The Devices List panel

The Document Outline panel

This area shows the hierarchy of the Views and ViewControllers present in the Storyboard. You can select them from this list, besides selecting Views directly in the Storyboard’s area, and delete them too. The Document Outline panel becomes helpful in case of many Controllers and Views placed in the Storyboard, for you to find them quickly. You can hide/show this panel with its button on the bottom-left corner of its area.

The Document Outline panel

The Top Toolbar

On the left side of the Top Toolbar there are the Run and Stop buttons – for you to test your application on the Simulator or a real device – the Scheme button – its dropdown menu allows you to manage the app’s scheme – and the Devices List button, where you can select what device you will use for tests.

The left side of the Top Toolbar

On the right side of the Top Toolbar, you can find the Object Library button – use it to find and drag a View into your Controller – the 3 buttons to show/hide the Standard, Assistance and Version editors, and the 3 buttons to show/hide the Navigator, Debug and Inspectors panels.

The right side of the Top Toolbar

The middle area displays the progress of your application – for instance while Cleaning of Building your project, or in case of issues or warnings.

The middle Toolbar’s area

Declare IBOutlets and IBActions

You always need to declare IBOutles or IBActions from your ViewControllers in the Storyboards to their relative Swift files. You can do that by clicking the Assistance editor button from the Top Toolbar when the Storyboard is open in the Editor area. This will split the Editor into 2 areas, showing the Storyboard on the left side and the code on the right side.

Split the Editor area

In case the Swift file on the right side won’t be the one you need for the selected ViewController, you can click the file navigation button on the top and select Automatic, then click on the right .switf file.

The files navigation bar

In order for you to connect (declare) an IBOutlet or an IBAction to your Swift file, hold the ctrl key, click and hold the left mouse button over the View or Button you want to connect and drag the mouse pointer in the Swift file on the right side. A blue line will show up and follow your mouse to the point where you’ll release your finger.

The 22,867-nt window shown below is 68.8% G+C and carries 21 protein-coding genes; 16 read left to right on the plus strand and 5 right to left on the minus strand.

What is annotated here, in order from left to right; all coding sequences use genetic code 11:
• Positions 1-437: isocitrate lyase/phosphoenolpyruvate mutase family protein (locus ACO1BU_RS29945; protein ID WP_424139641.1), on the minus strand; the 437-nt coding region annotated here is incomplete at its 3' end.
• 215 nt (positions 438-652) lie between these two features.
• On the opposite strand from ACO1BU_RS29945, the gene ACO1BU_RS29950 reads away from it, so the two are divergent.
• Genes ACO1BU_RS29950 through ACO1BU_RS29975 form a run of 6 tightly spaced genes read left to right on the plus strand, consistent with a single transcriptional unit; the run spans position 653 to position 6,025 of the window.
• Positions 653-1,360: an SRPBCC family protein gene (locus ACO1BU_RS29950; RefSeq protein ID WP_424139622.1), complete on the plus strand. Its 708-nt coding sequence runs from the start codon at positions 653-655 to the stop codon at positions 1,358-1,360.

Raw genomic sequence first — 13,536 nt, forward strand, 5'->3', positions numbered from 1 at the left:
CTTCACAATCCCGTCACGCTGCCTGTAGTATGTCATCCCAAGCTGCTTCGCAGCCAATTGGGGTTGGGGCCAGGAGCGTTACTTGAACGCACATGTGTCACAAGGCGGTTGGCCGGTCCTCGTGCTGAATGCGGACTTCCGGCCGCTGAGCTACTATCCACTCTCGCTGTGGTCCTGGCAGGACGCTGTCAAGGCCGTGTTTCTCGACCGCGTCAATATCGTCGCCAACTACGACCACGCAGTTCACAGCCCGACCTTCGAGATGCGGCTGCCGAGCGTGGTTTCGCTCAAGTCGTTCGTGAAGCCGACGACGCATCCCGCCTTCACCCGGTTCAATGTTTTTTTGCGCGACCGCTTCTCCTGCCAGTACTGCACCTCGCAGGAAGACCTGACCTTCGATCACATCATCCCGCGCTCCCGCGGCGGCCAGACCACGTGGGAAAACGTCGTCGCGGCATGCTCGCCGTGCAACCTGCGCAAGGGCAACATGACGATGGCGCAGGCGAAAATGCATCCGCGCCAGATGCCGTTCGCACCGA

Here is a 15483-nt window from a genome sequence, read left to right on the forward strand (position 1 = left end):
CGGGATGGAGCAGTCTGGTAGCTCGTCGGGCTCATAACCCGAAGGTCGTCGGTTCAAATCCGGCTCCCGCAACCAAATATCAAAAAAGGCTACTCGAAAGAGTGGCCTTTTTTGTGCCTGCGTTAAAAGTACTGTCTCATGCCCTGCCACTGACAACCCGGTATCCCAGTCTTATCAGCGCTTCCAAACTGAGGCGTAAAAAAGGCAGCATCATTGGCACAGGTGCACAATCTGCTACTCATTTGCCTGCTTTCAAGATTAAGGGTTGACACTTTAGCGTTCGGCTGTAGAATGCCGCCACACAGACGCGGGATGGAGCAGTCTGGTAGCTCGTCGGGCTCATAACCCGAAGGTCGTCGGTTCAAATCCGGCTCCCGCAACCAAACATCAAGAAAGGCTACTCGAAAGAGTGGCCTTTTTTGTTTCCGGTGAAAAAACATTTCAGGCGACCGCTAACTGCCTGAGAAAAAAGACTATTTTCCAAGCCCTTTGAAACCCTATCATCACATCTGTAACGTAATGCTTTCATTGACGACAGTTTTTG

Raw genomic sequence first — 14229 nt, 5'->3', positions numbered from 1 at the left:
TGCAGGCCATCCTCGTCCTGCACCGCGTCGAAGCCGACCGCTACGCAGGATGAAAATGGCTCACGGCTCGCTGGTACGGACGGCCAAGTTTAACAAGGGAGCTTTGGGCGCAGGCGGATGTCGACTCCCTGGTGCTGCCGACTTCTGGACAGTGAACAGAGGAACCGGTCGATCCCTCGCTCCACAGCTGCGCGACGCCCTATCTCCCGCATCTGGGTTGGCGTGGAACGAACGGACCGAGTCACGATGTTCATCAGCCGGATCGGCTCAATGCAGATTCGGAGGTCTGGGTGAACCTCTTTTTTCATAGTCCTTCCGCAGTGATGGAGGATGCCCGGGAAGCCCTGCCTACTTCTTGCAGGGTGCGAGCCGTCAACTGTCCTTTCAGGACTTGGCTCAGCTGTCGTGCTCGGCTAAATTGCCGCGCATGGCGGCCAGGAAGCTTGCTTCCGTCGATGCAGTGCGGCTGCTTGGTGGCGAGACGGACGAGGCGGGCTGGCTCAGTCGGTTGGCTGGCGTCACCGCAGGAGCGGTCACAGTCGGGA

Connect a View or Action to a Swift file

When you release the mouse button and the ctrl key on your keyboard, a popup will appear. Type the name of your IBOutlet or IBAction and hit Enter (or click the small Connect button).

NOTE: If you’re connecting an IBOutlet to your Swift file, you must drag the blue line between the viewDidLoad() function and the Class name (for inatance, class ViewController: UIViewController {).
Instead, if you need to declare an IBAction from a Button, a Slider or any other View that can perform an Action, you must connect it inside the Class and outside any function – that’s because an IBAction is a function itself.

Connecting an IBOutlet to a Swift file
Connecting an IBAction to a Swift file

The Code’s Autocompletion

One of the best features of Xcode is the autocompletion, which occurs when you type some code in a Swift file. Xcode will popup a dropdown list when you start typing the name of a connected View, an existing function’s name, or a Delegate function’s name. You can then click on the desired option of the list and Xcode will complete the line of code for you based on your choice.

Autocompletion dropdown list while typing a View’s name
Autocompletion while typing a delegate function’s name

Embed a ViewController into a NavigationController

Many apps are based on Navigation Controllers, they allow you to push Controllers from left to right when you perform a Segue or an Action in the code. So in order for you to embed a ViewController into a NavigationController, select the Controller in the Storyboard, click Editor -> Embed in -> Navigation Controller.

Embedding a ViewController into a NavigationController

The result of this operation will look like this:

ViewController embedded into a NavigationController

Zooming the Storyboard

This function is very useful in case you have may Controllers in the Storyboard, or you’re working on a laptop with a 13″ or 15″ display. Click on the 100% button on the bottom of the Xcode window and select your desired zoom percentage.

You can also zoom the Storyboard by clicking the () or (+) buttons, or by holding the alt key and scrolling the mouse wheel.

Use the Zoom function in Xcode

How to Archive a project for App Store upload

When your project is done and you’ve carefully tested your application, making sure that everything works fine and it’s ready to be submitted to the App Store for review, you must Archive your project to open the Organizer. Select your real device from the Top Toolbar (or select the Generic iOS Device option), click Product ->Archive and wait for Xcode to archive your project and open the Organizer.

Archiving an Xcode project

When the archive process gets done, the Organizer will open up. You’ll use that to submit your app’s binary to the App Store Connect page of your app (read this tutorial to learn how to submit your app to the App Store).

The Organizer


That’s all for this tutorial, you have learned many aspects and common features of Xcode.

If you want to get deeper into Xcode’s functionalities and UI, check out the Official Documentation.

Hope you enjoyed this article, feel free to post comments about it.